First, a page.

The Dalmatian: thinking about getting a Dalmatian?
Dalmatians may not need the company of 100 other Dalmatians to be happy, but they do need plenty of exercise & stimulation and providing they get this, will make loving and rewarding pets for their owners.
Place of origin: The Dalmatia region of Croatia
How big do Dalmatians get? 56 – 61cm
How heavy are Dalmatians? 15 – 32kg
Life Expectancy: 10 – 13 years
Colour: Liver & White, Black & White
Please note: A dog’s exercise, training/stimulation and grooming requirements can depend on several factors such as age and health. The same goes for ongoing costs of ownership. For advice on one specific dog, we always advise chatting with a vet.
How much exercise does a Dalmatian need?
Typically, Dalmatians have bags of energy and can become restless, even destructive if not exercised and stimulated properly.
If you’re excited by the prospect of getting out and about every morning and evening, having a canine companion who’d gladly accompany you on hikes and other outdoor adventures and play games with you while you potter about in your sizeable garden, a Dalmatian could be the breed for you. If you spend a lot of time working or out of the house and can only fit in short walks through urban areas however, you may be better suited to another breed.
Dalmatians’ intelligence level matches their energy levels, so they may be inclined to wander off when out walking. To avoid this, try playing games with them to keep their brain engaged as well as their body.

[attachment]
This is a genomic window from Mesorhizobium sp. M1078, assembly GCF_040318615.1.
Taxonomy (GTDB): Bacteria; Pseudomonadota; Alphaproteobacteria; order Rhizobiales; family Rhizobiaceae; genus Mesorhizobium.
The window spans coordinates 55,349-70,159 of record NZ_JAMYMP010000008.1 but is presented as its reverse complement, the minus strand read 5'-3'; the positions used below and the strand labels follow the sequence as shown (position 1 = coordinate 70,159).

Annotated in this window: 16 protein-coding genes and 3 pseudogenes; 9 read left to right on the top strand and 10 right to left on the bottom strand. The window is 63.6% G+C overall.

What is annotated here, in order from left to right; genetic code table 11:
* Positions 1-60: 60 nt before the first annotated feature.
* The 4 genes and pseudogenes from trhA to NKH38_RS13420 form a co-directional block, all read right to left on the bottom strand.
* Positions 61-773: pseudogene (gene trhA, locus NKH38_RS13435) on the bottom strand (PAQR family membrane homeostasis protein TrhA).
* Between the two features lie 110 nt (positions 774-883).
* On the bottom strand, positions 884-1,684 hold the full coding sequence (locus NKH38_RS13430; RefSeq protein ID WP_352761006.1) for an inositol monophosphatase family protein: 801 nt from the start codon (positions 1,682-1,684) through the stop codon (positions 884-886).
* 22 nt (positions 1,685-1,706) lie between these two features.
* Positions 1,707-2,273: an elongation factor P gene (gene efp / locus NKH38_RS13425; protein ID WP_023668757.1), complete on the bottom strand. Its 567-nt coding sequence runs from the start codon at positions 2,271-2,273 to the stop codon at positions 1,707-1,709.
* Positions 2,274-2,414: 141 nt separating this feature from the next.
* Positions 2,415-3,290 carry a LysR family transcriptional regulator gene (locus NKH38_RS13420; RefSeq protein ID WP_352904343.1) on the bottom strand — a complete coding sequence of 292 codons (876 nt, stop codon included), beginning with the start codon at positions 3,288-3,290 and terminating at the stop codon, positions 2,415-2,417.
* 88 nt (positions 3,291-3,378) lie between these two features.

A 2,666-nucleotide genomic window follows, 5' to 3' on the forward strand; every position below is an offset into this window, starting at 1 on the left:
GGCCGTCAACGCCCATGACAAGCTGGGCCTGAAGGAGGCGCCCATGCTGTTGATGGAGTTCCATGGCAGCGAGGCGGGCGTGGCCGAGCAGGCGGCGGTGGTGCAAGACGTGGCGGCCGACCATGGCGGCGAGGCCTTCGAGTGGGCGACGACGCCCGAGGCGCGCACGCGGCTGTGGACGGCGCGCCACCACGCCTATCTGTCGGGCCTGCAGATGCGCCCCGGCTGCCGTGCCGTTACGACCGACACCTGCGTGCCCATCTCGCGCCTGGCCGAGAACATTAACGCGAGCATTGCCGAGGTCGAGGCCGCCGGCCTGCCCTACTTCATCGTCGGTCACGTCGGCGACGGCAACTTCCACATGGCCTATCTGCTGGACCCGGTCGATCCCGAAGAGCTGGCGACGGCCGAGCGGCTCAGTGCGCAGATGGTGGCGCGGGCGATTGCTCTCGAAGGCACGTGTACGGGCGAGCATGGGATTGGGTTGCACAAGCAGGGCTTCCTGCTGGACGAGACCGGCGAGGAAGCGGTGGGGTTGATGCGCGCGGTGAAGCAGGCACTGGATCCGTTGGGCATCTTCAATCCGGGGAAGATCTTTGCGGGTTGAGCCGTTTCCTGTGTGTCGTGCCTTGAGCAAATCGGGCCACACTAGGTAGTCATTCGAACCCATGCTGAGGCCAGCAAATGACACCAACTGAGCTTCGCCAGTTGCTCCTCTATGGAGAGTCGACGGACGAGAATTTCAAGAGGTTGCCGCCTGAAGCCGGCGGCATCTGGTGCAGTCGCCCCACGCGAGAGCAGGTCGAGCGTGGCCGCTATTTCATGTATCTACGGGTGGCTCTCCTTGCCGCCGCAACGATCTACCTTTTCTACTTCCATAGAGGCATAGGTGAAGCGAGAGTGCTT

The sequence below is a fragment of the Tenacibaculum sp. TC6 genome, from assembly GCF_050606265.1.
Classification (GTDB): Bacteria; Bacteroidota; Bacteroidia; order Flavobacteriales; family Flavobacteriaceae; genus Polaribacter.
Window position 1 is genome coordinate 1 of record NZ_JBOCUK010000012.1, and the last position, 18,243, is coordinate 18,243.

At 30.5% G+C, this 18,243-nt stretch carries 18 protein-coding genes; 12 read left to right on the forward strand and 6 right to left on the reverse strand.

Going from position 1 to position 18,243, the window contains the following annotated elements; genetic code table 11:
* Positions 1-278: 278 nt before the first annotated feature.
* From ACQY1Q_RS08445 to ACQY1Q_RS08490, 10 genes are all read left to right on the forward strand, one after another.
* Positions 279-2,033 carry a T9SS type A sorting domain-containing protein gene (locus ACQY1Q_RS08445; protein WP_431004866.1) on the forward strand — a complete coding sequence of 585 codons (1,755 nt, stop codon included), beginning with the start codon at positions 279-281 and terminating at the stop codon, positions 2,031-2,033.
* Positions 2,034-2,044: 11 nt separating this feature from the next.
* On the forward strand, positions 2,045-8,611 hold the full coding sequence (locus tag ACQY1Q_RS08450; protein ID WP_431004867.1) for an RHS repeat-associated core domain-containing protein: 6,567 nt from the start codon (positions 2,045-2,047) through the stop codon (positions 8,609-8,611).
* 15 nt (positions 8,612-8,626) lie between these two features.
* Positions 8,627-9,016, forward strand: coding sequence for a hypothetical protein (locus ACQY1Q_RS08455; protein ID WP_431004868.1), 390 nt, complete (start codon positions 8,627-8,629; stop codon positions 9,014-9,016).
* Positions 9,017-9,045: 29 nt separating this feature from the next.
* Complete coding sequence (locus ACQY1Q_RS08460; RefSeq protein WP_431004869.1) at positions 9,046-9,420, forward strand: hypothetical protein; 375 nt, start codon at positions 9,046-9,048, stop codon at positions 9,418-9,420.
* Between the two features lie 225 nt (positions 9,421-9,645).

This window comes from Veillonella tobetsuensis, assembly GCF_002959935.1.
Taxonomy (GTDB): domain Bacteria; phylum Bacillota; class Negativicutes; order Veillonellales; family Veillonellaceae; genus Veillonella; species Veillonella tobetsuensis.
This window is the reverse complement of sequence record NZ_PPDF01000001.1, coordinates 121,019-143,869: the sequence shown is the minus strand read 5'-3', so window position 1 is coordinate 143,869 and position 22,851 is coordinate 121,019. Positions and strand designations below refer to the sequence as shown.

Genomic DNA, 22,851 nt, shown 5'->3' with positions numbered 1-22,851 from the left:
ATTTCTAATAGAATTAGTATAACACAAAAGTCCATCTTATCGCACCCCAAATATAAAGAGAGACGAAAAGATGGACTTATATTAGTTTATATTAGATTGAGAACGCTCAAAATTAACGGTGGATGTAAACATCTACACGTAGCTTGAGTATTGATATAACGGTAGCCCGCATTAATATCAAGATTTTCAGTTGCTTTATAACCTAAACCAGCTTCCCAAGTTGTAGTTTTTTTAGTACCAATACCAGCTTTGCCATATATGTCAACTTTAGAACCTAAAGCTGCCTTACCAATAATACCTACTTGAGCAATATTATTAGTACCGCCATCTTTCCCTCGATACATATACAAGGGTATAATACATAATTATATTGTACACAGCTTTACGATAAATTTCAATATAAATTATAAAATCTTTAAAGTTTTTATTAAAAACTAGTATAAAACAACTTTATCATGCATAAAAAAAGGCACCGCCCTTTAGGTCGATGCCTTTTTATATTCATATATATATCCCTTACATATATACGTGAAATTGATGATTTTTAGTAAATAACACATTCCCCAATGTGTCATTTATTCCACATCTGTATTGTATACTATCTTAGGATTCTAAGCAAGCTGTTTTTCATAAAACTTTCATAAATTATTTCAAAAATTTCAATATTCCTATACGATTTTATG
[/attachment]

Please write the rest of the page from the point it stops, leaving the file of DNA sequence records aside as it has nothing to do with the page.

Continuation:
Training: how to train a Dalmatian
What with their intelligence and fondness for human companionship, Dalmatians are usually easy to train. Some people describe Dalmatians as sensitive natured, so their need for encouragement and positive reinforcement may be greater than most.
As with other breeds, training a Dalmatian will be easier if you start when they’re young. A well-socialised Dalmatian, given proper stimulation, will make for a fun companion indeed.
The Dalmatian’s coat is short, fine and easy to care for. They shed all year round, although less than many other breeds. Weekly brushing will reduce the amount of hair on the carpet and you’ll only need to bathe them when they’re really dirty and need a basic clean-up!
Dalmatians have big personalities and a bigger need for stimulation and exercise than most dogs. They’re best suited to spacious home environments, families with older children who understand and accommodate their needs. A well-socialised and stimulated Dalmatian should get along well with other pets and children – although their size and excitability may make them a bit too much for younger children.
If you live in a densely populated urban area or don’t feel you could spare time to walk, train and entertain your furry friend, a Dalmatian is likely not the breed for you.
When considering the lifetime cost of owning a Dalmatian, remember to take into account:
- Breed-specific food
- Veterinary care
- Pet insurance
- Kennels or dog sitters
- Grooming costs
- Toys and other accessories
- Preventative healthcare
As a rough guide, allow between £80 and £120 a month to cover the ongoing costs of owning a Dalmatian. Our vets have drawn up this handy guide to save dog owners money.
Need more info?
For more info on finding the best dog breed for you and your lifestyle, have a chat with your vet.